World Malaria Day 2014: Malaria in Pregnancy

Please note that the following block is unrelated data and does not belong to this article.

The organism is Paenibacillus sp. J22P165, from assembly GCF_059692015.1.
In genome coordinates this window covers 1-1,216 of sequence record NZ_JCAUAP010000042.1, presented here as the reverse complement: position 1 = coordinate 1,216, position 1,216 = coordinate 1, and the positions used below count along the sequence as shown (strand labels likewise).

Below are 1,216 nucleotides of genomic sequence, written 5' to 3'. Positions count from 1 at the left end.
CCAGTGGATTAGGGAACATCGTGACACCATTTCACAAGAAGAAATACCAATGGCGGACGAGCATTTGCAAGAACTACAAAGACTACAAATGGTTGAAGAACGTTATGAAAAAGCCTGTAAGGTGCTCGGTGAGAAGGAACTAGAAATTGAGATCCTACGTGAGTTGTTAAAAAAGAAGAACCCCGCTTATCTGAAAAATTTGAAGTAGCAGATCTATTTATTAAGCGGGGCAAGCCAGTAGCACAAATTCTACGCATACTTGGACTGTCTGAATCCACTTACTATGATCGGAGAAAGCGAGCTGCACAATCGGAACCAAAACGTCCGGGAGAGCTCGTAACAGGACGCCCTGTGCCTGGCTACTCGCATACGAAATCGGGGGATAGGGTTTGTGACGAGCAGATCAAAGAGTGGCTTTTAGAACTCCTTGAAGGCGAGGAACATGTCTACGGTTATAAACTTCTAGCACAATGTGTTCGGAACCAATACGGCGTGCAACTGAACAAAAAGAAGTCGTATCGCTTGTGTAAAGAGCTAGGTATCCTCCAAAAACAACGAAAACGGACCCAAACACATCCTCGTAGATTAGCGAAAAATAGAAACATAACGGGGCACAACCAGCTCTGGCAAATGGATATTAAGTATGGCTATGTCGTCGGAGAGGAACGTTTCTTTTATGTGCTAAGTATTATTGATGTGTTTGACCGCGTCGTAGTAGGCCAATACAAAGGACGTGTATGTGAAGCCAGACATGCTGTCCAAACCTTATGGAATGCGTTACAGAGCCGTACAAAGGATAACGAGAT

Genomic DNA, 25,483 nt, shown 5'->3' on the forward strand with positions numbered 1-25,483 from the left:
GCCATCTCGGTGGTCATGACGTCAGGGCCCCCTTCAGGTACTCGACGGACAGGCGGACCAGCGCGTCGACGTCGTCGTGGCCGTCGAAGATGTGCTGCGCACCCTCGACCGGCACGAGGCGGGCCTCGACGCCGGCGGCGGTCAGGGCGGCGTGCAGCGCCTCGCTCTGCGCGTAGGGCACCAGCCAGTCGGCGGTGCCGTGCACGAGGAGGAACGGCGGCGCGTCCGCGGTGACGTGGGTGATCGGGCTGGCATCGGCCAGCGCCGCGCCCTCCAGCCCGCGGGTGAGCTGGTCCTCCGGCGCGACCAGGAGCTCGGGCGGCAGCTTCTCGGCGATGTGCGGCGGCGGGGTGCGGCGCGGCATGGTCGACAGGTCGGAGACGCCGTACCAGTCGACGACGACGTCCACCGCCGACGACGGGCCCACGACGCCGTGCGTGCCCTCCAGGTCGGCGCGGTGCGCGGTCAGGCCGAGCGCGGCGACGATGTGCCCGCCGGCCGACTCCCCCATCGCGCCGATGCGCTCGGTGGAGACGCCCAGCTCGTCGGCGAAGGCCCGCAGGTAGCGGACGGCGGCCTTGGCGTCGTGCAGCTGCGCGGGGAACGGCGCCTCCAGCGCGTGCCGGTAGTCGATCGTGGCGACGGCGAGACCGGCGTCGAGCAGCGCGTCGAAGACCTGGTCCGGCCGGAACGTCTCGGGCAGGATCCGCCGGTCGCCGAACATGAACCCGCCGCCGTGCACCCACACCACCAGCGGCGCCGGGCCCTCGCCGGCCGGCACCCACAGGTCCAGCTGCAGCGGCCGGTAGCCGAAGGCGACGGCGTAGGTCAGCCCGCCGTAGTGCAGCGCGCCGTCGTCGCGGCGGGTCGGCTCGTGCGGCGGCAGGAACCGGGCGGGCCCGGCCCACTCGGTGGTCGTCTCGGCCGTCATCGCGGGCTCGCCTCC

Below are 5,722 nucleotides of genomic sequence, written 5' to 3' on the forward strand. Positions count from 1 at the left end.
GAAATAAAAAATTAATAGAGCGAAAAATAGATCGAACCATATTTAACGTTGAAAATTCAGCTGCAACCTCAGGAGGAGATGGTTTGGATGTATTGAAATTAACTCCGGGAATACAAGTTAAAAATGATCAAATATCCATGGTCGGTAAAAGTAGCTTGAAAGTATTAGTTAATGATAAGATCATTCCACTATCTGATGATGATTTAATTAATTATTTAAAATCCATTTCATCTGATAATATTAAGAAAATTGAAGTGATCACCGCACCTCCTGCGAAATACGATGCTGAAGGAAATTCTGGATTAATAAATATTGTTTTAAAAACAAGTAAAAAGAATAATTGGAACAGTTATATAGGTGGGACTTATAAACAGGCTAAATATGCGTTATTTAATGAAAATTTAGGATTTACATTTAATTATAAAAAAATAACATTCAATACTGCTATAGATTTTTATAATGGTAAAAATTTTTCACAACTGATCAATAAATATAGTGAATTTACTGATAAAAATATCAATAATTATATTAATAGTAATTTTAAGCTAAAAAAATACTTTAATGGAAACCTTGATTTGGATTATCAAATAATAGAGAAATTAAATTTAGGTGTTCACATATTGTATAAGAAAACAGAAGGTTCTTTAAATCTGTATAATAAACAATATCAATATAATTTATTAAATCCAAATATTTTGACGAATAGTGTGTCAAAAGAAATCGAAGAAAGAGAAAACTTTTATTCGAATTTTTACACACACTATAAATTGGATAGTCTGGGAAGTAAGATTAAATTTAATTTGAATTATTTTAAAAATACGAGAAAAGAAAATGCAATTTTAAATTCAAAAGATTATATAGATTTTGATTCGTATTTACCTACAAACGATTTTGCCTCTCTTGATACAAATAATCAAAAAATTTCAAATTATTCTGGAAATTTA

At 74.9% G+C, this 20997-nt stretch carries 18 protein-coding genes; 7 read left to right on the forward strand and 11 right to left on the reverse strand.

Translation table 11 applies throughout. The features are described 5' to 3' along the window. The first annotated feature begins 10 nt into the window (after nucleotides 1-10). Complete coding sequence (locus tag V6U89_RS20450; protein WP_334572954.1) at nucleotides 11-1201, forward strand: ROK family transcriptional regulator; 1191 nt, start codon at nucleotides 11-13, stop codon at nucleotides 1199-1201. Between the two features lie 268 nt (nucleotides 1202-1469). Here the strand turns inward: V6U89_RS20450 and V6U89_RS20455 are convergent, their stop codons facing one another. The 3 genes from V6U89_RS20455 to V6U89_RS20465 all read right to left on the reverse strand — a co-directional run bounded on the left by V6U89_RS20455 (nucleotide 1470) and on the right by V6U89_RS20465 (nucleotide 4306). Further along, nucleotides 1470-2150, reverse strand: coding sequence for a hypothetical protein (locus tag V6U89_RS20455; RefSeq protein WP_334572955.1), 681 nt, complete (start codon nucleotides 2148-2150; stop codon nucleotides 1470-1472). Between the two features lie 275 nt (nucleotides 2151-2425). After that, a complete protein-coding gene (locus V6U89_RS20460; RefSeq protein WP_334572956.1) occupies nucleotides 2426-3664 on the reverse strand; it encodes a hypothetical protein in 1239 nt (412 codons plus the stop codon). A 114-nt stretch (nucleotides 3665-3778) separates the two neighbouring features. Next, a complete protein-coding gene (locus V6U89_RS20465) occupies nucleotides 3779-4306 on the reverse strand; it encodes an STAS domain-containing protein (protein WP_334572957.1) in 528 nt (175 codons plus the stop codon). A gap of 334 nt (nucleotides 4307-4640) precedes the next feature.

first_imgPosted on April 25, 2014November 13, 2014Click to share on Facebook (Opens in new window)Click to share on Twitter (Opens in new window)Click to share on LinkedIn (Opens in new window)Click to share on Reddit (Opens in new window)Click to email this to a friend (Opens in new window)Click to print (Opens in new window)Malaria in pregnancy (MiP) is not only a substantial contributor to maternal mortality and morbidity in malaria-endemic regions, but also leads to neonatal mortality, low birth weight babies, spontaneous abortion, stillbirth, premature delivery, and other adverse birth outcomes.In honor of World Malaria Day 2014, we have compiled recent research articles and sources specifically related to malaria in pregnancy.Recent research articles on MIP:Asymptomatic Plasmodium falciparum infection is associated with anaemia in pregnancy and can be more cost-effectively detected by rapid diagnostic test than by microscopy in Kinshasa, Democratic Republic of the CongoMalaria Journal | April 2014Effectiveness of Antenatal Clinics to Deliver Intermittent Preventive Treatment and Insecticide Treated Nets for the Control of Malaria in Pregnancy in Mali: A Household SurveyPLOS ONE |March 2014Immune responses during gestational malaria: a review of the current knowledge and future trend of researchJournal of Infection in Developing Countries | 2014Prevalence of peripheral blood parasitaemia, anaemia and low birthweight among pregnant women in a suburban area in coastal GhanaPan African Medical Journal | January 2014Associations Between Maternal Helminth and Malaria Infections in Pregnancy and Clinical Malaria in the Offspring: A Birth Cohort in Entebbe, UgandaJournal of Infectious Disease | December 2013Find more recent publications here.General resources on malaria and World Malaria Day:Global malaria efforts: Progress made, but challenges loom aheadRoll Back Malaria (pdf)APMEN media release (pdf)For more resources visit our MIP resources page.Join the celebration on Twitter to learn more with the hashtags #WorldMalariaDay and #DefeatMalaria.Share this: ShareEmailPrint To learn more, read:last_img

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